But, right from the beginning, Sivagami is on the wrong line.  Not terribly wrong, but a little wrong.  She refuses to name an heir until the babies are grown.  A good plan, kind of.  It is asking for anarchy a little, to have no official heir named for at least 20 years.  But it would also be risky to flip a coin at this point and try to guess which will turn into the better person.  However, she could have said that she will name an heir at some unknown later date, why lock herself in to waiting until they are grown?  Or, alternatively, why not lock herself in more?  Give her some kind of deadline that the kingdom could count on instead of just waiting and waiting?

The end result is that this decision drags on and on, with both boys in limbo.  And Sivagami resists making the decision until it is almost forced upon her.  And, worse, the kingdom is weakened during this time period.  Now, Bahubali-land is definitely a strong proponent of tyrannical government.  “Tyrannical” not in a critical sense, but in a technical way, the form of government which is based on one strong central unquestioned ruler.  This is a good thing, for Bahubali-land, so long as you have the right leader.

When Sivagami started out, she was that strong central leader.  Answering questions with a knife cut, and making big declarations with nothing behind them besides personal charisma.  But something happened in the next 20 years.  We see her surrounded by advisors and sycophants.  Although she still is the main voice in decisions, it appears that the Priests, the Prime Minister, and various others, have voice in discussions too.  Not a good thing!  According to Bahubali-land theories.  And this is because Sivagami has put off her decision.  She has given up control, bit by bit, in order to keep her central place, instead of giving it up in one fell swoop by choosing an heir.  She has even started listening to her horrible husband.  Not a lot, but at least he is in the room and she isn’t completely ignoring him.


Going back to those two introductions, 26 years apart.  In the first one, Sivagami has nothing but her inner fire at the start, and by the end she has the throne, followers, and two sons.  But she got comfortable with that, comfortable having supporters around her.  She started to think she needed them, that she needed the laws and the rituals and the priests and everything else.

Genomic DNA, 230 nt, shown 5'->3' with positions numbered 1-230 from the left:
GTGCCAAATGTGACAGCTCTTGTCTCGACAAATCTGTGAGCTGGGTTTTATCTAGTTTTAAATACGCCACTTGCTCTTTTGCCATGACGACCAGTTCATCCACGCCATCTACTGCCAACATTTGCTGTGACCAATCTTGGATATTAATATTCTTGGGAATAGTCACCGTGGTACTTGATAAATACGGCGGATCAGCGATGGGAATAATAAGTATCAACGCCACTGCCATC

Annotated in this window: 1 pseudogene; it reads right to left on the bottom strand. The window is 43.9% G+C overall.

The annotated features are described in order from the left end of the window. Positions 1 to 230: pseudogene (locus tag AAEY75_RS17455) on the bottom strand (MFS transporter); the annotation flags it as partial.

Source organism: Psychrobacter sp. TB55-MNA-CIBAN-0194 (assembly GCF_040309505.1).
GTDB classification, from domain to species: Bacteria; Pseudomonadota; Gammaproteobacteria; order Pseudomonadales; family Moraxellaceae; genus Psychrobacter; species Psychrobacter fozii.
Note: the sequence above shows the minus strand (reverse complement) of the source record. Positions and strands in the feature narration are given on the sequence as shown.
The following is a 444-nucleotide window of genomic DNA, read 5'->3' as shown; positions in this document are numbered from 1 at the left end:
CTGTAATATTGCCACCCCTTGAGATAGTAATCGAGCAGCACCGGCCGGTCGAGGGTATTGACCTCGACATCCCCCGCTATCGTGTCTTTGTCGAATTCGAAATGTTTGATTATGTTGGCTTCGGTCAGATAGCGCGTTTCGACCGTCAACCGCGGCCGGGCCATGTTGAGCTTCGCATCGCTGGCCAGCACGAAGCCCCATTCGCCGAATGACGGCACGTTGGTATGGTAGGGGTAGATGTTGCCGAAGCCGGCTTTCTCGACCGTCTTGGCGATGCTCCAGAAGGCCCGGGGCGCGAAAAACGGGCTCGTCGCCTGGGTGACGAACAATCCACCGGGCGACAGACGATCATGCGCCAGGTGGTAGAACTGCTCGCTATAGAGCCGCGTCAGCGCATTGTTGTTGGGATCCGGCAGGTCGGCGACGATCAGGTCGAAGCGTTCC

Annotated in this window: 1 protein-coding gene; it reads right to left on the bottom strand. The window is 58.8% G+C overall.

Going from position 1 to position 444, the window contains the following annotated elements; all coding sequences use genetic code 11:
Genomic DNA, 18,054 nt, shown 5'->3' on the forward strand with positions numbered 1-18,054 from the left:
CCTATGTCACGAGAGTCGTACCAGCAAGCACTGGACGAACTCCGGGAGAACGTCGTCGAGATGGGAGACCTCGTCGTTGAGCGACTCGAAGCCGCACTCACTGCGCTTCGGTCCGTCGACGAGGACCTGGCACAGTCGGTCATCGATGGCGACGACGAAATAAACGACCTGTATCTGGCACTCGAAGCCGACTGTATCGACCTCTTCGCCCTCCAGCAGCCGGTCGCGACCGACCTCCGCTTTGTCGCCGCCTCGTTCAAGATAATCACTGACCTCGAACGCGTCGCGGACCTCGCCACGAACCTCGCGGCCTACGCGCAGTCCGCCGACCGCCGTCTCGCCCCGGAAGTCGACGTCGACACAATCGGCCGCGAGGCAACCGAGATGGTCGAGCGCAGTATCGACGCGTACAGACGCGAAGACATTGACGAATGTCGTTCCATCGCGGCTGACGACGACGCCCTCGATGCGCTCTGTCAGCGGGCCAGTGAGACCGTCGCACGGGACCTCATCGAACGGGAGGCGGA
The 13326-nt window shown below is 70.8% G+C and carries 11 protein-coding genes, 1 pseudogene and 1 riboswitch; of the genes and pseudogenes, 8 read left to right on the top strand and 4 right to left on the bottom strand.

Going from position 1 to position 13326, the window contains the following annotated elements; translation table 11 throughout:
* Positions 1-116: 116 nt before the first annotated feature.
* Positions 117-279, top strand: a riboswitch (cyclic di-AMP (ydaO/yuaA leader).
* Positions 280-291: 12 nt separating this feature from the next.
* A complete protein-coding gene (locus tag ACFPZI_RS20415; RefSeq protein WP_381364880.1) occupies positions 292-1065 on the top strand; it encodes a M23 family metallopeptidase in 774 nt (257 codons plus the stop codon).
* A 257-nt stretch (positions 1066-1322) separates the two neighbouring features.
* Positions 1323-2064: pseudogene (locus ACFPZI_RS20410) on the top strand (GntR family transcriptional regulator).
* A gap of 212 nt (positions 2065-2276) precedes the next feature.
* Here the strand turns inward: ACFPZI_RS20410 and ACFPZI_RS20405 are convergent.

And that comfortable cushion, that is what leaves her open to be maneuvered onto the wrong path.  Her greatest moment of triumphs are when her back is to the wall and she has nothing left.  When she takes the throne, when she saves baby Shivu, and earlier, when she leads Mahishmati to victory in an impossible to win battle.  It is the easy times that destroy her, not the hard ones.  She needs a reminder that her inner sense is her surest guide, she needs to have everything but that inner sense taken away from her.

She also needs to learn that not everyone has the same inner sense in the same way that she does.  Sivagami is always aggressively strong.  All those declarative sentences!  But Bahubali doesn’t have to be like that.  He carries his strength differently.  Listening instead of talking.  Waiting for someone else to act before he acts himself.  Sivagami mistakes all of this for weakness, instead of a different kind of strength.

And, with her on strength muffled under layers of protections, Sivagami is slowly eased onto the wrong path.  Her internal compass is confused by emotions of wife and mother, by advisors telling him to consider the laws and the needs of the kingdom.  And, once set on that path, she has no way of going back.  It is not in her nature to admit a mistake.  When she finally does so, at the very end of the film, it almost breaks her.

So, her fatal flaw, and her greatest strength, is her confidence in her own judgements.  Her strength is turned into a flaw when her judgement is weakened and then bent in the wrong direction.  And her tragedy comes when she is made aware of her errors, and must admit her judgement was wrong, which destroys her essential sense of self.



So, what do you think?  Is this the tragic flaw or is it something else?  Or is there anything else you want to talk about or bring up with Sivagami?  This is the place!

37 thoughts on “Bahubali Theme Post: Character Study, Sivagami

  1. I think you have summed up Sivagami well. Just to add some points, her strength/power comes from, apart from all that you mentioned, the two babies/princes. We can see Sivagami starting to flounder when one of the prince (Baahu) goes against her (symbolically shown when Baahu leaves the side of Sivagami and takes on the position by the side of Devasena). Sivagami starts going into the wrong path from that point onwards. She is completely shattered when she realizes the other son (Bhalla) was against her (her ideals, her way of thinking).